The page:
The earliest Christians followed a Jewish tradition of pausing to pray, preferably together, first thing in the morning, about mid morning, at noon, about mid afternoon, and in the evening. “Just a Note” posts are brief observations made from Scripture readings not related to a lectionary. If I have one to post, it normally appears about 9:00 in the morning, at “the hour of prayer.”
There’s something intriguing about taking on a new position of authority. There is almost always someone who will make a request that doesn’t seem completely genuine. In Acts 25:1-5, Festus, the new kid on the block, has taken up his office in Jerusalem. Some Jewish leaders asked him to summon Paul to Jerusalem form Caesarea so as to have a trial. Why would they want to do this? Luke comments that their plan was to ambush and kill Paul.
Festus would have had no way of knowing the plan of the Jewish leaders. However, when a prisoner has been kept in Caesarea for a couple of years it might just be a good idea to leave him there until you can have the trial. Festus requires the Jewish leaders to appear in Ceaesarea for a trial. He keeps the prisoner secure. He prevents change that he doesn’t fully understand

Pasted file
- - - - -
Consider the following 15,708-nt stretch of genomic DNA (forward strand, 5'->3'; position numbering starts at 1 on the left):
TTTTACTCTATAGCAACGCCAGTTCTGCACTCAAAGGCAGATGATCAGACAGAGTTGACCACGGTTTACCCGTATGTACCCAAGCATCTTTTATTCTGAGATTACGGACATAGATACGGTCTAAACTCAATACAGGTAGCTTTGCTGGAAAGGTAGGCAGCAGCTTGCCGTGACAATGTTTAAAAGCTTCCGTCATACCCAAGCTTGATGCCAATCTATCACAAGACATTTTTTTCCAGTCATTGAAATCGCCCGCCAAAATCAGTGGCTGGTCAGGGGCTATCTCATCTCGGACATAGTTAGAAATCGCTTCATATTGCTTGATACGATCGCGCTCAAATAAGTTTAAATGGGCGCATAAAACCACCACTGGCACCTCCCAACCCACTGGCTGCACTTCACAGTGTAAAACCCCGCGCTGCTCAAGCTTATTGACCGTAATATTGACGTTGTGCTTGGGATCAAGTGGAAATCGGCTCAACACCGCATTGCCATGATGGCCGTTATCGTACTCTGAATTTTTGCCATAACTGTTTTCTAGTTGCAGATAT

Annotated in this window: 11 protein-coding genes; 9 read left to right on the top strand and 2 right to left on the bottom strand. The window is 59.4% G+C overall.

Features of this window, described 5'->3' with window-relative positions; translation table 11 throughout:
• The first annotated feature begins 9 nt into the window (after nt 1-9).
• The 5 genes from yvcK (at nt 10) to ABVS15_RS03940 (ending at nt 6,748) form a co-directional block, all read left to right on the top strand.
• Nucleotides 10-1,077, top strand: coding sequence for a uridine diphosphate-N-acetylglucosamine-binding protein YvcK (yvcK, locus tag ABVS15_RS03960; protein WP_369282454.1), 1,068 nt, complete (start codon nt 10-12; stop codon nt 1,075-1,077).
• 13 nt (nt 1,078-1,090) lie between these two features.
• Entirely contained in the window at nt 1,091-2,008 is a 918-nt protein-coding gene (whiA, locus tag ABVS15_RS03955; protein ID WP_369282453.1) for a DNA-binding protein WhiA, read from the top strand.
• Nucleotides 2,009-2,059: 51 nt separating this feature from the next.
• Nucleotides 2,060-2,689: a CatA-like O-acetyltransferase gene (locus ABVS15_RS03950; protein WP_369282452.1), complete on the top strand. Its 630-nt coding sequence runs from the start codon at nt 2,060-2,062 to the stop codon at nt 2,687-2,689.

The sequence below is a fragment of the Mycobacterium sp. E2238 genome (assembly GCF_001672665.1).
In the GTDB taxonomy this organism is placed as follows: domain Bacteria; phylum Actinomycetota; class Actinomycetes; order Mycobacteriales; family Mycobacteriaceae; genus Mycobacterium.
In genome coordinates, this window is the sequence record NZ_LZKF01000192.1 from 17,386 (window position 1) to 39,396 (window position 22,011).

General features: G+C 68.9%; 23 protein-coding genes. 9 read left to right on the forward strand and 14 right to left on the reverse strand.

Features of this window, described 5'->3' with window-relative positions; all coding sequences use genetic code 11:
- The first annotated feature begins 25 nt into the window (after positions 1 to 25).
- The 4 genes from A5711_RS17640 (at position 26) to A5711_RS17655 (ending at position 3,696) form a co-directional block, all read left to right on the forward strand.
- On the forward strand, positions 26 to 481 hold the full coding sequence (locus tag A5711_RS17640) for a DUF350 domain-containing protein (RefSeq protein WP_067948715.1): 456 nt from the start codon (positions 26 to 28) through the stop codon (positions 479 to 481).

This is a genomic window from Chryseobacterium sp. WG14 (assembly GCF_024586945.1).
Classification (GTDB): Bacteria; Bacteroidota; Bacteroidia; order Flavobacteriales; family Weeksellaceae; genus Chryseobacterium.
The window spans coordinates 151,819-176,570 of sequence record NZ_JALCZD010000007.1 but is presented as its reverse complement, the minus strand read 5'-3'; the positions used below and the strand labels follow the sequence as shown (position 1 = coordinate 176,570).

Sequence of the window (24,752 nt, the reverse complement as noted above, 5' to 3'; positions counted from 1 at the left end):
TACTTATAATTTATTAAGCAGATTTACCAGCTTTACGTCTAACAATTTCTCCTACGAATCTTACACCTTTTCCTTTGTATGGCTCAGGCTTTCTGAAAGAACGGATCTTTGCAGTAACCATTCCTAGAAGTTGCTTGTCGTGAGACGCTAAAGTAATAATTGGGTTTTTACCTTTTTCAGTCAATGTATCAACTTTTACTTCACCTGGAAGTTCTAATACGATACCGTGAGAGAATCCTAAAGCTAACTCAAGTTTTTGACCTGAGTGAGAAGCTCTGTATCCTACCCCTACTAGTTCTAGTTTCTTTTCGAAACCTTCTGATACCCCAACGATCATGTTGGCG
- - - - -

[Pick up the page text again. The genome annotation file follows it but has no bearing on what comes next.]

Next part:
By doing this, Festus makes certain he will be able to hear the actual charges. This is good and wise. Wise leaders in any organization will be slightly resistent to change. When they hear an idea they will be ready to put it into operation, but only if it is actually a good idea. Otherwise it is very easy to fall into change simply for the sake of change. It allows leaders, followers, and a whole organization to be driven around by the whim of anybody who wishes to speak out. That’s almost always going to have a negative outcome.
Paul’s fine. He’s in prison, which isn’t optimal. But he’s fine. We’ll leave him there for a bit.
If this brief meditation was helpful to you, I hope you will check out the other materials on our website at www.WittenbergCoMo.com and consider supporting us.